\begin{aligned}[b] \frac{\min \{2\beta -1,\rho _{2}\}}{2} \Vert u \Vert ^{2} \leq {}& \frac{2\beta -1}{2} \Vert \nabla u \Vert _{2}^{2}+\frac{1}{2} \int _{\mathbb{R} ^{3}}\bigl[(2\beta -3)V(x)-\nabla V(x) \cdot x \bigr]u^{2}\,dx \\ &{}+\frac{2\beta -1}{2q} \int _{\mathbb{R}^{3}}\bigl(I_{\alpha }\ast \vert u \vert ^{q}\bigr) \vert u \vert ^{q}\,dx \\ = {}& \int _{\mathbb{R}^{3}}\bigl[\beta f(u)u-3F(u)\bigr]\,dx \\ \leq {}& \frac{\min \{2\beta -1,\rho _{2}\}}{4} \Vert u \Vert ^{2}+ {C_{1}} \Vert u \Vert ^{p}, \end{aligned}
(2.22)

which implies

$$\Vert u \Vert \geq \rho :=\biggl(\frac{\min \{2\beta -1,\rho _{2}\}}{4 {C_{1}}} \biggr)^{\frac{1}{p-2}},\quad \forall u\in \mathcal{M}.$$
(2.23)

(ii) Let $$\{u_{n}\} \subset \mathcal{M}$$ be such that $$\varPhi (u_{n}) \rightarrow m$$. There are two possible cases:

1. (1)

$$\inf_{n\in \mathbb{N}}\|u_{n}\|_{2}>0$$ and

2. (2)

$$\inf_{n\in \mathbb{N}}\|u_{n}\| _{2}=0$$.

Case (1) $$\inf_{n\in \mathbb{N}}\|u_{n}\|_{2}:=\varrho _{1}>0$$. In this case, by (2.9) and (2.15), one has

$$m+o(1)=\varPhi (u_{n})=\varPhi (u_{n})- \frac{1}{2\beta -1}J(u_{n})\geq \frac{ {\rho _{1}}}{2(2\beta -1)}\varrho _{1}^{2}.$$
(2.24)

Case (2) $$\inf_{n\in \mathbb{N}}\|u_{n}\|_{2}:=0$$, by (2.23), passing to a subsequence, we have

$$\Vert u_{n} \Vert _{2}\rightarrow 0, \qquad \Vert \nabla u_{n} \Vert _{2}\geq \frac{1}{2}\rho .$$
(2.25)

Note that (F1) implies that, for any $$\varepsilon >0$$, there exists $$C_{\varepsilon }>0$$ such that

$$\bigl\vert F(t) \bigr\vert \leq C_{\varepsilon } \vert t \vert ^{2}+\varepsilon \vert t \vert ^{6}, \quad \forall t\in \mathbb{R}.$$
(2.26)

By (2.26) and the Sobolev embedding inequality, we have

$$\int _{\mathbb{R}^{3}}F(u)\,dx\leq C_{2} \Vert u \Vert _{2}^{2}+\frac{1}{2}S^{3} \Vert u \Vert _{6}^{6}\leq C_{2} \Vert u \Vert _{2}^{2}+\frac{1}{4} \Vert \nabla u \Vert _{2}^{6}.$$
(2.27)

Let $$t_{n}=\|\nabla u_{n}\|_{2}^{-\frac{2}{2\beta -1}}$$, then (2.25) implies that $$\{t_{n}\}$$ is bounded. Since $$J(u_{n})=0$$, it follows from (2.6), (2.7), (2.25) and (2.27) that

\begin{aligned} m+o(1) =&\varPhi (u_{n})\geq \varPhi \bigl(t_{n}^{\beta }(u_{n})_{t_{n}}\bigr) \\ =&\frac{t_{n}^{2\beta -1}}{2} \Vert \nabla u_{n} \Vert _{2}^{2}+\frac{t_{n} ^{2\beta -3}}{2} \int _{\mathbb{R}^{3}}V\bigl(t^{-1}x\bigr)u_{n}^{2} \,dx \\ &{}+\frac{t _{n}^{2\beta -1}}{2q} \int _{\mathbb{R}^{3}}\bigl(I_{\alpha }\ast \vert u_{n} \vert ^{q}\bigr) \vert u _{n} \vert ^{q}\,dx \\ &{}-t_{n}^{3} \int _{\mathbb{R}^{3}}F\bigl(t_{n}^{\beta }u_{n} \bigr)\,dx \\ \geq &\frac{t_{n}^{2\beta -1}}{2} \Vert \nabla u \Vert _{2}^{2}- \frac{t_{n} ^{6\beta -3}}{4}C_{2} \Vert \nabla u \Vert _{2}^{6} \\ =&\frac{t_{n}^{2\beta -1}}{4} \Vert \nabla u \Vert _{2}^{2} \bigl[2-\bigl(t_{n}^{2 \beta -1} \Vert \nabla u \Vert _{2}^{2}\bigr)^{2} \bigr]=\frac{1}{4}+o(1). \end{aligned}
(2.28)

Case (1) and Case (2) show that $$m=\inf_{\mathcal{M}}\varPhi >0$$. □

### Lemma 2.12

Assume that (V1), (F1) and (F2) hold. If $$u_{n} \rightharpoonup \bar{u}$$ in $$H^{1}(\mathbb{R}^{3})$$, then along a subsequence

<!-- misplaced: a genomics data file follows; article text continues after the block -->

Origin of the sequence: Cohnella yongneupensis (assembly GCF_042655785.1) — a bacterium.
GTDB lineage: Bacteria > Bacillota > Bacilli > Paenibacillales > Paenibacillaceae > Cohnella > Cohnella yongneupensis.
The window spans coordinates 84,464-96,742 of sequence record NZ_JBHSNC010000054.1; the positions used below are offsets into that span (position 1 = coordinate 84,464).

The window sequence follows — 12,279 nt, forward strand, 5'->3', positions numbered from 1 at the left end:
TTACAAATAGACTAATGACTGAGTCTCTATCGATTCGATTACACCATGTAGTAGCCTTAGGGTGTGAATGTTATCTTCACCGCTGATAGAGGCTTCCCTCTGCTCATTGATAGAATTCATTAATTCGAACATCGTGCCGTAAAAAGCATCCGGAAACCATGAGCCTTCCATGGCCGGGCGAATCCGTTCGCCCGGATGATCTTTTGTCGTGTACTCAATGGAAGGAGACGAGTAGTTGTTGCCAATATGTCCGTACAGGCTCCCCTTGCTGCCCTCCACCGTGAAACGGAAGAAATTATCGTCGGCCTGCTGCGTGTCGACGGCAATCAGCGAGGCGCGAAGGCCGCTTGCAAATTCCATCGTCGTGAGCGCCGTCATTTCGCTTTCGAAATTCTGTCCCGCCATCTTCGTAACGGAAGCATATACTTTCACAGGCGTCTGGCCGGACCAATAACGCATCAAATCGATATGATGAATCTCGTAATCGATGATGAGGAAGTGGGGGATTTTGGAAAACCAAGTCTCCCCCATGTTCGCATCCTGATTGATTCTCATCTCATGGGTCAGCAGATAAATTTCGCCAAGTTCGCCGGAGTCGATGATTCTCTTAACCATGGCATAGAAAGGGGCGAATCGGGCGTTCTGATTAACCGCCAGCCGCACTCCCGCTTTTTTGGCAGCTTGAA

$$\begin{gathered} \varPhi (u_{n}) =\varPhi ( \bar{u})+\varPhi (u_{n}-\bar{u})+o(1), \quad J(u_{n}) =J( \bar{u})+J(u_{n}-\bar{u})+o(1), \quad \\ \varPhi '(u_{n}) =\varPhi '(\bar{u})+ \varPhi '(u_{n}-\bar{u})+o(1), \\ \bigl\langle \varPhi '(u_{n}),u_{n}\bigr\rangle =\bigl\langle \varPhi '(\bar{u}),\bar{u} \bigr\rangle +\bigl\langle \varPhi '(u_{n}-\bar{u}),(u_{n}- \bar{u})\bigr\rangle +o(1). \end{gathered}$$
(2.29)

### Lemma 2.13

Assume that (V1), (V2), (F1), (F2), (F5) and (F6) hold. Then $$m^{\infty }:=\inf_{\mathcal{M}^{\infty }}\varPhi ^{\infty } \geq m$$.

### Proof

In view of Lemma 2.2 and Corollary 2.4, we have $$\mathcal{M}^{\infty }\neq \emptyset$$. Arguing indirectly, we assume that $$m>m^{\infty }$$. Let $$\varepsilon :=m-m^{\infty }$$, then there exists $$u_{\varepsilon }^{\infty }$$ such that

\begin{aligned} u_{\varepsilon }^{\infty }\in \mathcal{M}^{\infty } \quad \mbox{and} \quad m^{\infty }+ \frac{\varepsilon }{2}>\varPhi ^{\infty }\bigl(u_{\varepsilon } ^{\infty } \bigr) \end{aligned} .
(2.30)

In view of Corollary 2.7, there exists $$t_{\varepsilon }>0$$ such that $$t_{\varepsilon }^{\beta }(u_{\varepsilon }^{\infty })_{t_{\varepsilon }}\in \mathcal{M}$$. Thus, it follows from (V1), (1.4), (2.10), (2.13) and (2.30) that

\begin{aligned} m^{\infty }+\frac{\varepsilon }{2}> \varPhi ^{\infty }\bigl(u_{\varepsilon } ^{\infty }\bigr)\geq \varPhi ^{\infty }\bigl(t_{\varepsilon }^{\beta }\bigl(u_{\varepsilon }^{\infty } \bigr)_{t_{\varepsilon }}\bigr)\geq \varPhi \bigl(t_{\varepsilon }^{\beta } \bigl(u _{\varepsilon }^{\infty }\bigr)_{t_{\varepsilon }}\bigr)\geq m. \end{aligned}
(2.31)

This contradiction shows that $$m^{\infty }>m$$. □

### Lemma 2.14

Assume that (V1), (V2), (F1), (F2), (F5) and (F6) hold. Then m is obtained.

### Proof

In view of Lemma 2.6 and Lemma 2.11, we have $$\mathcal{M}\neq \emptyset$$ and $$m>0$$. Let $$\{u_{n}\}\subset \mathcal{M}$$ be such that $$\varPhi (u_{n})\rightarrow m$$. Since $$J(u_{n})=0$$, if follows from (2.9) and (2.15) that

\begin{aligned}[b] m+o(1) &=\varPhi (u_{n})=\varPhi (u_{n})-\frac{1}{2(2\beta -1)}J(u_{n}) \\ & \geq \frac{1}{2(2\beta -1)} \int _{\mathbb{R}^{3}}\bigl[2V(x)+\nabla V(x) \cdot x\bigr]u_{n}^{2} \,dx \\ &\geq \frac{\rho _{1}}{2(2\beta -1)} \Vert u_{n} \Vert _{2} ^{2}. \end{aligned}
(2.32)

This shows that $${\|u_{n}\|_{2}}$$ is bounded. Next, we prove that $${\|\nabla u_{n}\|_{2}}$$ is also bounded. Arguing by contradiction, suppose that $$\|\nabla u_{n}\|_{2}\rightarrow \infty$$. By (1.3) and the Sobolev embedding inequality, for $$u\in H^{1}(\mathbb{R}^{3})$$ one has

\begin{aligned} \int _{\mathbb{R}^{3}}F(u)\,dx\leq C_{3} \Vert u \Vert _{2}^{2}+ \frac{1}{2(8m)^{2}}S^{3} \Vert u \Vert _{6}^{6}\leq C_{3} \Vert u \Vert _{2}^{2}+ \frac{1}{4(8m)^{2}} \Vert \nabla u \Vert _{2}^{6}. \end{aligned}
(2.33)